Another concern with calories is that instead of thinking about nutrient quality, it promotes prioritizing quantity. For example, there is a huge difference in the number of nutrients you could consume in 500 calories of fruit and vegetables, versus 500 calories of ice cream.

Also the number of calories you need varies according to so many factors, such as age, gender, lifestyle, and activity level, that it is hard to accurately predict exactly how many you need. Instead, I prefer to recommend a general principle of how to balance your plate and a reminder to eat mindfully when you are physically hungry, not because of an emotional trigger.

How to Balance Your Plate

When thinking of your healthy meal plan, for each meal your plate should contain approximately:

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  • Fruit and vegetables (1/2 plate)
  • Whole grains (1/4 plate)
  • Lean protein (1/4 plate)
  • A spoon of unsaturated oil

This will help you when you think of each meal to work out what to include and approximate portion sizes.

An Example Day

Breakfast

  • Overnight oats, with chia seeds, quinoa and milk or fortified plant based milk
  • A piece of fruit

Snack

  • A handful of mixed nuts

Lunch

  • Grilled tofu with a mixed salad and bulgar wheat
  • A piece of fruit

Snack

  • Apple slices with nut butter

Dinner

  • Chicken / tofu / salmon with miso brown rice and spring greens
  • OR vegetable curry, daal, and brown rice
  • OR stuffed aubergine with mixed vegetables and millet or quinoa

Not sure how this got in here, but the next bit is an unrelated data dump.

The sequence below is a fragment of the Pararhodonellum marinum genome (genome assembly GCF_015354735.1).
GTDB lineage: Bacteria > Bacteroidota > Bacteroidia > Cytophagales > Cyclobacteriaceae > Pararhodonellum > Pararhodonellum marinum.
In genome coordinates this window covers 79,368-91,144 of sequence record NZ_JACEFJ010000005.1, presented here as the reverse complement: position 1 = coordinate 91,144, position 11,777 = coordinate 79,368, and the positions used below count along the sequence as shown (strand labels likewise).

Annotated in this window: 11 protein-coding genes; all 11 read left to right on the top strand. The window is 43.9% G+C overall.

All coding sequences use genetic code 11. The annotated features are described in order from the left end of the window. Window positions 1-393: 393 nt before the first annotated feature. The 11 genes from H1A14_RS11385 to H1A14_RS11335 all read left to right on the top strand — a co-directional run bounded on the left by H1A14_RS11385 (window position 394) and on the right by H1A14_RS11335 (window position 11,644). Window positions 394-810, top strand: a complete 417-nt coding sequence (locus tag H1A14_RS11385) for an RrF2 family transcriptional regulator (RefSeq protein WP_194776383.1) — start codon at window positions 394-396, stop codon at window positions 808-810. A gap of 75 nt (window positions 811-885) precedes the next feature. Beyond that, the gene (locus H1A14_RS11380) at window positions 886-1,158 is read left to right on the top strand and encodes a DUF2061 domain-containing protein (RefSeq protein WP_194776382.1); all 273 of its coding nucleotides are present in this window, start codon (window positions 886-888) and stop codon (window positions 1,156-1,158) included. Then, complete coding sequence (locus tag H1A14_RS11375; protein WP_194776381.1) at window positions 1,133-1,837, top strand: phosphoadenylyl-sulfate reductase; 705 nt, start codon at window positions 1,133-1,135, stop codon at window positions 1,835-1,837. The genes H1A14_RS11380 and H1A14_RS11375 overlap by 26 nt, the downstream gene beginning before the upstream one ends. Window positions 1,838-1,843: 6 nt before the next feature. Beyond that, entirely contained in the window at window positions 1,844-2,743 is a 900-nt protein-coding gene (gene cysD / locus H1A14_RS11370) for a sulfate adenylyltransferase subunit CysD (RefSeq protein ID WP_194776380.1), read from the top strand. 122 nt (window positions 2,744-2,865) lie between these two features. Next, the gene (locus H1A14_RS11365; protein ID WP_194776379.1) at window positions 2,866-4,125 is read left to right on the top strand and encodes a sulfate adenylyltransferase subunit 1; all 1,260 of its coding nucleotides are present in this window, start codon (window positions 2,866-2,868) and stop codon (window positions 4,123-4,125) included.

• A piece of fruit

How to Adjust Your Meal Plan

There are certain phases when more or less nutrients are needed, so it is important to consider your changing needs.

When You’re Pregnant

During your pregnancy, you should limit oily fish to once a week, and only 2 tuna steaks or 4 medium sized cans of tuna per week, because of the risk of pollution.

You should also avoid the following food groups:

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  • Raw or undercooked eggs
  • Unpasteurized cheese
  • Raw or undercooked meat
  • Pâté
  • Swordfish, shark, and marlin
  • Homemade ice-cream with raw egg
  • Soft-serve ice cream from vans or kiosks
  • Vitamin A supplements
  • Liquorice root
  • Alcohol

When You’re Breastfeeding

While you are breastfeeding, your body needs more calcium (1250mg), selenium (70mcg), and iodine (200mcg). Ensure that you include these in your meal plan.

When Going Through Menopause

Menopause

changes your long-term risk of disease, so it is important to focus on items that help support bone and heart health. The framework above already sets out a diet to support long term heart health, but for bone health aim for:

  • 1200mg calcium per day
  • High-quality protein at every meal
  • Foods rich in vitamin K
  • Foods rich in phosphorus
  • Foods rich in magnesium

Organizing Your Shopping

Once you have completed your healthy meal plan for the week, you can save the ingredients that you regularly need to an online shopping list, in order to make repeat ordering simpler. Some recipe books also now have a QR code so that you can easily synchronize the ingredients needed with your online shopping.

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Try to eat seasonal fruit and vegetables where possible, but canned beans, frozen, dried, and freeze dried fruit make great substitutes for fresh, retaining most of the nutrients.

Final Thoughts

Creating a healthy meal plan for the week may be daunting at first, but once you get the hang of it, it’ll become a fun addition to your weekly planning, and one that will ultimately improve your overall lifestyle. Try to use the general feedback above and adapt it to your own specific needs. Enjoy looking for new and exciting recipes to include in your plan!

More on Healthy Eating

Featured photo credit: Ello via unsplash.com

Reference